It is the Administrator's position that in advising the Wolffs to file "a fraudulent divorce" and in filing a petition for dissolution and affidavit containing statements which he knew to be false, respondent perpetrated a fraud on the court. It does not appear that any order or judgment was sought on the basis of the pleadings, and we do not, therefore, reach the questions whether the filing of the pleadings constituted a fraud on the court or was designed, as charged by the Administrator, to defraud the FHA. The filing of the petition for the sole purpose of effecting disapproval of the application for the FHA loan was conduct prejudicial to the administration of justice proscribed by Rule 1-102(a)(5). 79 Ill.2d R. 1-102(a)(5).

Accepting as we must, the finding of the Hearing Board that respondent entered into a business transaction with his clients without making a full disclosure of his interest and without advising that they seek the opinion of other counsel, it is clear that respondent violated Rule 5-104(a) of the Code of Professional Responsibility, which provides:

"(a) A lawyer shall not enter into a business transaction with a client if they have conflicting interests therein and if the client expects the lawyer to exercise his professional judgment therein for the protection of the client, unless the client has consented after full disclosure." 79 Ill.2d R. 5-104(a).

Concerning the matter of the insurance refund, although the record does not support the Administrator's contention that there was a conversion of his clients' funds, there is no question that respondent, without authorization, endorsed the check by which the refund was effected. Even assuming that he was entitled to the money and that the clients had no further interest in it, this type of conduct is unprofessional and cannot be condoned.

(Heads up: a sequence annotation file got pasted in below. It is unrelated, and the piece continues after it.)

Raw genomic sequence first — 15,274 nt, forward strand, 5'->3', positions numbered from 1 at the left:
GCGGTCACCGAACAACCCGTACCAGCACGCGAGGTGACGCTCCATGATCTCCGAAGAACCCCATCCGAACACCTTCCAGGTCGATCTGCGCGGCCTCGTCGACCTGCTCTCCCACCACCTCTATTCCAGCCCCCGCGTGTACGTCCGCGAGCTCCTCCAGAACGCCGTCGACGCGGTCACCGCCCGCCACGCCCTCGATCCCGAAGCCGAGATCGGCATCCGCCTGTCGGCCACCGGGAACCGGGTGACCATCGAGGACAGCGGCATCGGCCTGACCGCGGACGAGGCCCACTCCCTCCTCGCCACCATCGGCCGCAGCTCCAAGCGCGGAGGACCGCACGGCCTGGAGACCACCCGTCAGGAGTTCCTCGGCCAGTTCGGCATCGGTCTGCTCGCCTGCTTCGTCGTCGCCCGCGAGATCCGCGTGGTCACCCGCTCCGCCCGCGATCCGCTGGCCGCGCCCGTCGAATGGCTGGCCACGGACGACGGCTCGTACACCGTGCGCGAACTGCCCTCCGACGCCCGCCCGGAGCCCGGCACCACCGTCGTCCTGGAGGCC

The decision of what sanction is appropriate in a disciplinary matter, admittedly difficult, rests with this court. (In re Hopper (1981), 85 Ill.2d 318, 323; In re Sherman (1975), 60 Ill.2d 590, 593.) While each case is unique, to the extent possible sanctions should be imposed consistent with those in cases with similar factual situations.

From our review of the record we are not persuaded that respondent's conduct in filing the petition for dissolution was motivated by fraud and deceit. As we said in In re Schuyler (1982), 91 Ill.2d 6, 18, "There is no clear and convincing evidence that the respondent's conduct was the result of anything more than exceedingly poor judgment."

Concerning the matter of the respondent entering into the transaction with the Wolffs which culminated in his acquiring a one-half beneficial interest in the trust, there is no question that one of the documents signed by the Wolffs reveals respondent's interest. Despite the violation of the disciplinary rule it does not appear that respondent defrauded or overreached his clients. In view of the small amount of money involved, consultation with other counsel would appear to have been impractical, but nevertheless, respondent's conduct falls far short of the degree of disclosure required in a transaction between an attorney and his client.

With respect to the matter of the endorsement of the check for the insurance refund, there is no question that endorsement of drafts without authority is improper. (In re Dombrowski (1978), 71 Ill.2d 445, 450.) We note, however, that there appears to have been a bona fide dispute as to whether respondent or the Wolffs were entitled to the return of the money, and the Hearing Board made no finding of conversion of funds.

The Review Board agreed with the Hearing Board with respect to the findings of fact and disagreed only as to the appropriate sanction. To a great extent the appropriate sanction to be imposed must depend upon the venality of the misconduct. Upon review of the record and the recommendations of the Hearing and Review Boards we conclude that suspension for a period of six months would be an appropriate sanction. Respondent is, accordingly, suspended for a period of six months.

Respondent suspended.


In my judgment nothing short of the one-year suspension recommended by the Review Board is appropriate to the misconduct of which respondent was guilty.

JUSTICE MORAN joins in this dissent.